I must admit Im a hopeless romantic, so the idea of prince charming coming for me or love falling on my doorstep still appeals more to me than going out looking for love, as unlikely as that may seem.  But perhaps one day I may find myself in a situation where I open up my laptop and go to an online dating site and browse for the love of my life. But in the meantime, I’m content with my fantasies and wonderful relationship that has resulted from it.

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Oh the Torture!

June 4, 2010 at 11:11 AM (Uncategorized)

A life without internet? Let’s ponder this. Can you imagine it? Perhaps you can if you lived before the 90’s, but for the rest of us, it seems to run our society. For this week, I had to go a full 24 hrs. without internet , not even from my phone. My worries/concerns for this extended beyond facebook, thank you. I was afraid I would get an important email for work or one of my classes or I would miss a deadline because I couldn’t check the internet. Believe it or not, there are other forms of communication, like the old-fashioned face-to-face contact. *gasp* I actually had to prepare for not having internet ie. printing out the readings I would need, asking professors and bosses about assignments, checking facebook to see whose birthdays were the following day, etc. I found I had to physically remove myself from my computer so I would resist temptation. I did a community service event in the morning, hung out with an old friend in the afternoon, and went to the football scrimmage that night. I intentionally picked Saturday because I didn’t want the experiment to interfere my classes.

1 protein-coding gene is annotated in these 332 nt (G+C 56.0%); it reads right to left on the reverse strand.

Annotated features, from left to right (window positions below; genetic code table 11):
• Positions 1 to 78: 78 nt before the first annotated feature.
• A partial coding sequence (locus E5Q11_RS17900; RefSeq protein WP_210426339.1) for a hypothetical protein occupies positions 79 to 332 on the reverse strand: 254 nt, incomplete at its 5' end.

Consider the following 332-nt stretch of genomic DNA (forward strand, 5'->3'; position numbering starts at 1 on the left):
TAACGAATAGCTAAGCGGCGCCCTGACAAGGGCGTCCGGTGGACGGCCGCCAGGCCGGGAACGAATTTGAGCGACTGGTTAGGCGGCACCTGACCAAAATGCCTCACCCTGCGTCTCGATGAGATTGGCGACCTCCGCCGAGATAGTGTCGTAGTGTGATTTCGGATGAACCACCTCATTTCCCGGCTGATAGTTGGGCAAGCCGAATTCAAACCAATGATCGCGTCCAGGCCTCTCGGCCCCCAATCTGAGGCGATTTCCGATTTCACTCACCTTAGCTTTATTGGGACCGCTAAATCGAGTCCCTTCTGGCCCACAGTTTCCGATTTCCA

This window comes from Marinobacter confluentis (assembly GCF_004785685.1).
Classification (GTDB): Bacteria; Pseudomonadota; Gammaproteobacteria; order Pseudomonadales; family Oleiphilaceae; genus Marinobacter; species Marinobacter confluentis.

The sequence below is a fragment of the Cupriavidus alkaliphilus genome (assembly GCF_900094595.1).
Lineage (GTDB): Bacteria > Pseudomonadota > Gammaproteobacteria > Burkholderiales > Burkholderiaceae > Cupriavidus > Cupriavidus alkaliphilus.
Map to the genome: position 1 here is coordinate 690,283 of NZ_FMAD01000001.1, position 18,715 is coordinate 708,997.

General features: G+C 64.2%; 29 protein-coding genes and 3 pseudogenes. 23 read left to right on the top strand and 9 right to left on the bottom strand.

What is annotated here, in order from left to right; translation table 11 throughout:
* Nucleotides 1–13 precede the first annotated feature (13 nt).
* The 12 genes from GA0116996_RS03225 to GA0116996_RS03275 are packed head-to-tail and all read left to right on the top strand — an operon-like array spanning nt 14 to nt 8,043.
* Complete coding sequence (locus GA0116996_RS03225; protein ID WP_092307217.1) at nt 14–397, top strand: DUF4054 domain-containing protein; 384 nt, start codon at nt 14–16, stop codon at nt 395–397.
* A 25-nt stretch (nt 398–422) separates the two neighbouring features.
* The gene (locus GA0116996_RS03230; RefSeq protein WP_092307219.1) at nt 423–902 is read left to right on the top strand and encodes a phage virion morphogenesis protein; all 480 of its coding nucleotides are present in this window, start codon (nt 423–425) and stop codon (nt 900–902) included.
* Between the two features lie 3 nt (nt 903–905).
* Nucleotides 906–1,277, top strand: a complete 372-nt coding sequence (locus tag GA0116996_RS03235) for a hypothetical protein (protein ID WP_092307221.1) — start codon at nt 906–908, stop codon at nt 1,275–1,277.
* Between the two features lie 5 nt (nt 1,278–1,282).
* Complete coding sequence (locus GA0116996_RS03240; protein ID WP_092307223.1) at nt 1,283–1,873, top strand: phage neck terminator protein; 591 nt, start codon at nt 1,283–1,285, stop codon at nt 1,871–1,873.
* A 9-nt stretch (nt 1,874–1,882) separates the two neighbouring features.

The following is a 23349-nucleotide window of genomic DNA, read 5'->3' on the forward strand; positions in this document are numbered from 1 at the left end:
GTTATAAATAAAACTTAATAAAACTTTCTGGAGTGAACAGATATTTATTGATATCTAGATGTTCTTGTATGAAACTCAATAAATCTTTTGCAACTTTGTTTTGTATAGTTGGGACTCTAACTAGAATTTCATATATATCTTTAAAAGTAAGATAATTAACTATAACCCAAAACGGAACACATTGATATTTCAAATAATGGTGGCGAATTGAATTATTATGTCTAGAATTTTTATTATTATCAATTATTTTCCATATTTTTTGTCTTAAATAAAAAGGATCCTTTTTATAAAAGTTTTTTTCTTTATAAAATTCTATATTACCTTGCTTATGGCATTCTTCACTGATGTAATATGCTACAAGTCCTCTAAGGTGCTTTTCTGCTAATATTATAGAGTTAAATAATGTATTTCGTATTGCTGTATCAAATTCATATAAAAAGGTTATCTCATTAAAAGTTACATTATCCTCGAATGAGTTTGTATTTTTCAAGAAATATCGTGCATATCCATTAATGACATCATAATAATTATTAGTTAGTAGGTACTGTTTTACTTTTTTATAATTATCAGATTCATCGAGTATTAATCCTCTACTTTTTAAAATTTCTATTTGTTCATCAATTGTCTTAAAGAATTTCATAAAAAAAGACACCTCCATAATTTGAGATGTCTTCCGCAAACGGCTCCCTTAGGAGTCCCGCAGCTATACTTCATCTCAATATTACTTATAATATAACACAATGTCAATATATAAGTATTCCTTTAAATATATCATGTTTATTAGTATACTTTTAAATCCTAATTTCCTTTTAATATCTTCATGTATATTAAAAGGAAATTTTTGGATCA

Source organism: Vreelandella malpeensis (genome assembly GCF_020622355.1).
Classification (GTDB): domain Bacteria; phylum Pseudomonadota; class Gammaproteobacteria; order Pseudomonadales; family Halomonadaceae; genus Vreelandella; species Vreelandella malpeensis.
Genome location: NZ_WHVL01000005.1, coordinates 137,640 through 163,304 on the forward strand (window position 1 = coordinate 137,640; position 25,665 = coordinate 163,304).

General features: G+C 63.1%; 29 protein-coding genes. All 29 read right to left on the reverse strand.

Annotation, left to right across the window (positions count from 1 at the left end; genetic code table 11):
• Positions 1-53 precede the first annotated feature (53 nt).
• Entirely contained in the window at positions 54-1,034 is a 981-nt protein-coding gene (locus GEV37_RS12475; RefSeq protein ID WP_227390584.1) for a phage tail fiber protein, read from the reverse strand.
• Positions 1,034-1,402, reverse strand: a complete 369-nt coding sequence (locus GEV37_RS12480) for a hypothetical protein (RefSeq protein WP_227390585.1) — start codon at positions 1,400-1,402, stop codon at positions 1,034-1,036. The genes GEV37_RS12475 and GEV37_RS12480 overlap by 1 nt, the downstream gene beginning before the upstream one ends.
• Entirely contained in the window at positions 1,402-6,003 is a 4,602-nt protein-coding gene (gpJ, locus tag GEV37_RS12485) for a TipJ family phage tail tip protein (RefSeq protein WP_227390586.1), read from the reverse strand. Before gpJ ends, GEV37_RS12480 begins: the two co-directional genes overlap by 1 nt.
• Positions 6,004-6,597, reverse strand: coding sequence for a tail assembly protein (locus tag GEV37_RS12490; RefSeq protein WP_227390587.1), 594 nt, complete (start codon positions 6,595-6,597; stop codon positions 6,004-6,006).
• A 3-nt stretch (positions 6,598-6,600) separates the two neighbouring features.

While I didn’t get too much school work done, socially I was better than OK. I felt like I was a hermit coming out of my shell because I was visiting and catching up with old friends. I felt active. I have many times been laid up with my computer and been completely consumed for a day as I watched the hours pass by.  The work that I did do was effective because I didn’t have the distractions that the computer offers, such as pandora, twitter, and facebook. I didn’t even realize how much I rely on the internet even when I’m not on the computer. I caught myself using GPS on my phone, as well as watching a movie on the XBOX.